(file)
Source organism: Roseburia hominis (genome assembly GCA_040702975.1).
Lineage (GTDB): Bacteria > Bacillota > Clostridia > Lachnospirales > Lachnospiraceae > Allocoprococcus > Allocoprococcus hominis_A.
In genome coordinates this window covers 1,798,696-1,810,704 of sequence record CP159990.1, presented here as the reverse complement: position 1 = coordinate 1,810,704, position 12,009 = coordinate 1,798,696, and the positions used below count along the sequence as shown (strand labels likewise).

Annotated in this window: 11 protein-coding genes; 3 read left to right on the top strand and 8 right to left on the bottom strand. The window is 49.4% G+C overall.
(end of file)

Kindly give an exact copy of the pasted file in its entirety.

Source organism: Roseburia hominis (genome assembly GCA_040702975.1).
Lineage (GTDB): Bacteria > Bacillota > Clostridia > Lachnospirales > Lachnospiraceae > Allocoprococcus > Allocoprococcus hominis_A.
In genome coordinates this window covers 1,798,696-1,810,704 of sequence record CP159990.1, presented here as the reverse complement: position 1 = coordinate 1,810,704, position 12,009 = coordinate 1,798,696, and the positions used below count along the sequence as shown (strand labels likewise).

Annotated in this window: 11 protein-coding genes; 3 read left to right on the top strand and 8 right to left on the bottom strand. The window is 49.4% G+C overall.